3 Reasons You Should Learn Zhuyin for Better Chinese

Zhuyin (or Bopomofo) is the main phonetic writing system in Taiwan. But a lot of language schools in both Taiwan and the West don’t teach it. This is because Zhuyin is harder to learn for English speakers, and only used in Taiwan. Rather than being a reading and writing system for Chinese, Zhuyin is more similar to a phonetic alphabet: it transcribes the sounds of individual words really accurately, but is too verbose for daily reading and writing. So why should you bother to learn Zhuyin? Well, here are three reasons why Zhuyin is a great tool to add to your Chinese toolkit.

Reason 1: It Makes Your Pronunciation Better

In language teaching, there’s a concept called linguistic interference. This is the way that quirks of your native language and other languages you’re fluent in interfere with learning a new language. Pinyin is great for reading longer texts where you don’t know characters, but because Pinyin looks a lot like English writing, you can become complacent if you’re not focused on how to pronounce a new word. Bopomofo makes you use the correct Chinese pronunciation of a word, and it makes the differences between sounds clearer. Also, Taiwanese Mandarin has quite a few differences from Chinese Mandarin in pronunciation, and most Pinyin sources focus on Chinese Mandarin. On the other hand, Zhuyin is only used in Taiwan, so you know Zhuyin sources will always be accurate for Taiwanese Mandarin.

Here’s one very simple example: 好吃 (delicious / tasty). In Pinyin you write hào chī. Look at the end of chī. Your English-speaking brain might tell you that this sounds like 一 (one). They’re totally different sounds – but they’re transcribed identically in Pinyin. This is one reason why English speakers who only learn Pinyin can be hard to understand for Chinese speakers: as well as the challenges of learning a tonal language, they mix up sounds that are distinct for Chinese speakers.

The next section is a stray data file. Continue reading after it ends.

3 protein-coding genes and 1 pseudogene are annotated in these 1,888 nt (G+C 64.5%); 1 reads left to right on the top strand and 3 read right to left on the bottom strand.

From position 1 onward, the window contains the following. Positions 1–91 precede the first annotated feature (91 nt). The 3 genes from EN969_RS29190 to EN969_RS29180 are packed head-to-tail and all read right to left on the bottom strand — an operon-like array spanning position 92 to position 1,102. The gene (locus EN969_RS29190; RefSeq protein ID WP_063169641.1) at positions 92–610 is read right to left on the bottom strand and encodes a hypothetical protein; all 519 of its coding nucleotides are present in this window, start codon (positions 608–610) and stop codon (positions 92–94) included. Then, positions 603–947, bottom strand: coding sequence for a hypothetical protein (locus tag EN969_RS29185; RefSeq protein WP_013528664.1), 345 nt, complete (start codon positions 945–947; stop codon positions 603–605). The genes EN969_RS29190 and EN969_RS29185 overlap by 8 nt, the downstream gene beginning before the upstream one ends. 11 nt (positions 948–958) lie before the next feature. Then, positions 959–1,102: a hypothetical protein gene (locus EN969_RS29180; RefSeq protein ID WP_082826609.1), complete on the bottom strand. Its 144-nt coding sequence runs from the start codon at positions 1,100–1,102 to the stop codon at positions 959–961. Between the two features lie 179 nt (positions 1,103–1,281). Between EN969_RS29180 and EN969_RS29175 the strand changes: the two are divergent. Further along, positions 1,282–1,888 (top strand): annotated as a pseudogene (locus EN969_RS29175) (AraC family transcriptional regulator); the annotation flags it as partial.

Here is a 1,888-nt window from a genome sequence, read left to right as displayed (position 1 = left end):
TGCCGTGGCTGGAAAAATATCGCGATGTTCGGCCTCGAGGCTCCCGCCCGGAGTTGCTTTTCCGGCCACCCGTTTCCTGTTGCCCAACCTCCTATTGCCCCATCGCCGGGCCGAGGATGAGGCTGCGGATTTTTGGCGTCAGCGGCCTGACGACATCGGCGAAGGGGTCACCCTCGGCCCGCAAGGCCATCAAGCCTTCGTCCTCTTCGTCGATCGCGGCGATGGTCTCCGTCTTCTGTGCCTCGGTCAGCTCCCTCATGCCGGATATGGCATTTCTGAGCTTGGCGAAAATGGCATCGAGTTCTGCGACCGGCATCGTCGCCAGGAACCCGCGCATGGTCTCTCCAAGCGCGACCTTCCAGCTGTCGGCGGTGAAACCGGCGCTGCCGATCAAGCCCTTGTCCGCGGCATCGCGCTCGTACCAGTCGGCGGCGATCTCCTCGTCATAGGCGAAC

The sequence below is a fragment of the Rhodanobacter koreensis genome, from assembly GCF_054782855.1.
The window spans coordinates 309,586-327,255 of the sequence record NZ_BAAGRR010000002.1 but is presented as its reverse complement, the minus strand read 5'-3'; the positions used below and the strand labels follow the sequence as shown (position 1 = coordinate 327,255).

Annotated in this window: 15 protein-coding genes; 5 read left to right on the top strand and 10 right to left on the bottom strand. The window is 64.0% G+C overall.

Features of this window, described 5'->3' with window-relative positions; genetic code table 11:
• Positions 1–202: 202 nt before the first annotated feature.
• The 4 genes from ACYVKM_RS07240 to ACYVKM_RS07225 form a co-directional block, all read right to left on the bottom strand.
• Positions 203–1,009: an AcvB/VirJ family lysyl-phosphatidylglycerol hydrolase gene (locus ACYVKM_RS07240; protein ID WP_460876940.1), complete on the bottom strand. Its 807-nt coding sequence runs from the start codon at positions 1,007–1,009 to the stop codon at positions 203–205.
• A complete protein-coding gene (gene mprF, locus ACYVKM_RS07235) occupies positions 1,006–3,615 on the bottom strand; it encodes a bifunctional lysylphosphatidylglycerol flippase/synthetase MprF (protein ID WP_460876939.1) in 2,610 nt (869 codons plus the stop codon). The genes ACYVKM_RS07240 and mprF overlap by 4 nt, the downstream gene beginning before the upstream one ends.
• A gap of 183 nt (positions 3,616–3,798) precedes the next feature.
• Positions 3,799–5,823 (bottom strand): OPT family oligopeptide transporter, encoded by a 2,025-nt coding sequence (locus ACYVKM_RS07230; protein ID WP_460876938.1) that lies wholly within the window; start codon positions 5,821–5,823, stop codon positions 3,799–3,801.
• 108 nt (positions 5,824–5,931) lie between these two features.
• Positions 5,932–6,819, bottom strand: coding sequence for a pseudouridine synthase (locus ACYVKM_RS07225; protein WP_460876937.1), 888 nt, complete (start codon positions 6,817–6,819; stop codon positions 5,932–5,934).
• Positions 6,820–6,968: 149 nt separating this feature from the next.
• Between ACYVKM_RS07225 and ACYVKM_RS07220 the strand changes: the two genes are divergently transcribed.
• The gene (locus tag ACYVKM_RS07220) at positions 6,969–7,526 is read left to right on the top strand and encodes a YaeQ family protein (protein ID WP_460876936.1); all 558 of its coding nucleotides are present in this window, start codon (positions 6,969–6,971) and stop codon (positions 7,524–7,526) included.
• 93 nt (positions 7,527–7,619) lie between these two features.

In Zhuyin, we transcribe 好吃 as ㄏㄠˇ ㄔ and 一 as… 一. ㄔ sounds like “che”, a little sneeze, while 一 sounds like “ee” as in bee. Zhuyin makes this really easy to understand and practice when you’re reviewing flashcards, while in Pinyin there are a lot of quirks which can easily trip up your pronunciation. Try learning Zhuyin for when you’re practicing vocabulary words (try using Anki!) and using Pinyin for longer dialogues. With that said…

Reason 2: It’s Not A Crutch

Pinyin’s greatest strength is also its greatest weakness: it’s easy to read and write long sentences and dialogues in Pinyin. As this article from Mandarin Companion says, this can easily become a crutch for language learners. When characters are next to Pinyin, your eye will naturally wander to the Pinyin transcription, because it’s more similar to English. This stops you from focusing on what you actually want to learn — the characters — and makes it very easy to get complacent.

Learning Zhuyin stops this from happening…

However, even if you learn Zhuyin and use it a lot, it’s almost impossible to use it as a crutch in the same way as Pinyin. Because Zhuyin uses a different set of characters to English and because it’s more verbose than Pinyin, your brain won’t immediately decode it on sight. Often, Zhuyin is also written in tiny ‘rubies’ beside characters, making it even harder to read by accident. This lets you be a lot more intentional in your use of Zhuyin. If you don’t know a character, you can read the Zhuyin and see if you know the spoken word: if you know the character, you can easily ignore the Zhuyin. This is a lot harder to do with Pinyin.